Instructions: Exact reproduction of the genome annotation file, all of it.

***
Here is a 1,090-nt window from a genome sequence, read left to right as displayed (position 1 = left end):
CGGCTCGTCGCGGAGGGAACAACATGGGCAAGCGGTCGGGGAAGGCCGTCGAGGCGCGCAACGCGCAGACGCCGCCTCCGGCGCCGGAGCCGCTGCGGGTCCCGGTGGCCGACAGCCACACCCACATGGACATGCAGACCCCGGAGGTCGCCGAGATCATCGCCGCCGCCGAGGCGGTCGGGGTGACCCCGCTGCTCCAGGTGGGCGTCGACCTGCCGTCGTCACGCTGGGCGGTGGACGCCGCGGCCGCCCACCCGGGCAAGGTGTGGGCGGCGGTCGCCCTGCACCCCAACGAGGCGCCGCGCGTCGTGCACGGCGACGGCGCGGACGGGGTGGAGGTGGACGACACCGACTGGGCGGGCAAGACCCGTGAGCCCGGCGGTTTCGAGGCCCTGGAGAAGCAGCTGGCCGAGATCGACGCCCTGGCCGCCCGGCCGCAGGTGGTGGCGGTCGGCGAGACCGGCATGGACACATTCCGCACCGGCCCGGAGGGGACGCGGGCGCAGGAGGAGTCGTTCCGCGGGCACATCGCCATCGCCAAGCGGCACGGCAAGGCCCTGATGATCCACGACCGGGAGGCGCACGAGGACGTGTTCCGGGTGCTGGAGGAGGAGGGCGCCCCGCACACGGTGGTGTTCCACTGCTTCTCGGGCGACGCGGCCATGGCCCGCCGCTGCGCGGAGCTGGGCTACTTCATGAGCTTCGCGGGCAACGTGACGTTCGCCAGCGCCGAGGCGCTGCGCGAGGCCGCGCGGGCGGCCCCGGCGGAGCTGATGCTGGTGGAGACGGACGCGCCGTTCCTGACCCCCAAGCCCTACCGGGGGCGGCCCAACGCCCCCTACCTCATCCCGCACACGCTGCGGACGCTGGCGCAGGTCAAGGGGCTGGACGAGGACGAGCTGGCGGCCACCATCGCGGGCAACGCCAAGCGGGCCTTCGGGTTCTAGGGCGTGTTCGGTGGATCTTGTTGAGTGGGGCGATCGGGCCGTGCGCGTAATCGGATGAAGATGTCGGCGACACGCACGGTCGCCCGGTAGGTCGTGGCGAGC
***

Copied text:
Here is a 1,090-nt window from a genome sequence, read left to right as displayed (position 1 = left end):
CGGCTCGTCGCGGAGGGAACAACATGGGCAAGCGGTCGGGGAAGGCCGTCGAGGCGCGCAACGCGCAGACGCCGCCTCCGGCGCCGGAGCCGCTGCGGGTCCCGGTGGCCGACAGCCACACCCACATGGACATGCAGACCCCGGAGGTCGCCGAGATCATCGCCGCCGCCGAGGCGGTCGGGGTGACCCCGCTGCTCCAGGTGGGCGTCGACCTGCCGTCGTCACGCTGGGCGGTGGACGCCGCGGCCGCCCACCCGGGCAAGGTGTGGGCGGCGGTCGCCCTGCACCCCAACGAGGCGCCGCGCGTCGTGCACGGCGACGGCGCGGACGGGGTGGAGGTGGACGACACCGACTGGGCGGGCAAGACCCGTGAGCCCGGCGGTTTCGAGGCCCTGGAGAAGCAGCTGGCCGAGATCGACGCCCTGGCCGCCCGGCCGCAGGTGGTGGCGGTCGGCGAGACCGGCATGGACACATTCCGCACCGGCCCGGAGGGGACGCGGGCGCAGGAGGAGTCGTTCCGCGGGCACATCGCCATCGCCAAGCGGCACGGCAAGGCCCTGATGATCCACGACCGGGAGGCGCACGAGGACGTGTTCCGGGTGCTGGAGGAGGAGGGCGCCCCGCACACGGTGGTGTTCCACTGCTTCTCGGGCGACGCGGCCATGGCCCGCCGCTGCGCGGAGCTGGGCTACTTCATGAGCTTCGCGGGCAACGTGACGTTCGCCAGCGCCGAGGCGCTGCGCGAGGCCGCGCGGGCGGCCCCGGCGGAGCTGATGCTGGTGGAGACGGACGCGCCGTTCCTGACCCCCAAGCCCTACCGGGGGCGGCCCAACGCCCCCTACCTCATCCCGCACACGCTGCGGACGCTGGCGCAGGTCAAGGGGCTGGACGAGGACGAGCTGGCGGCCACCATCGCGGGCAACGCCAAGCGGGCCTTCGGGTTCTAGGGCGTGTTCGGTGGATCTTGTTGAGTGGGGCGATCGGGCCGTGCGCGTAATCGGATGAAGATGTCGGCGACACGCACGGTCGCCCGGTAGGTCGTGGCGAGC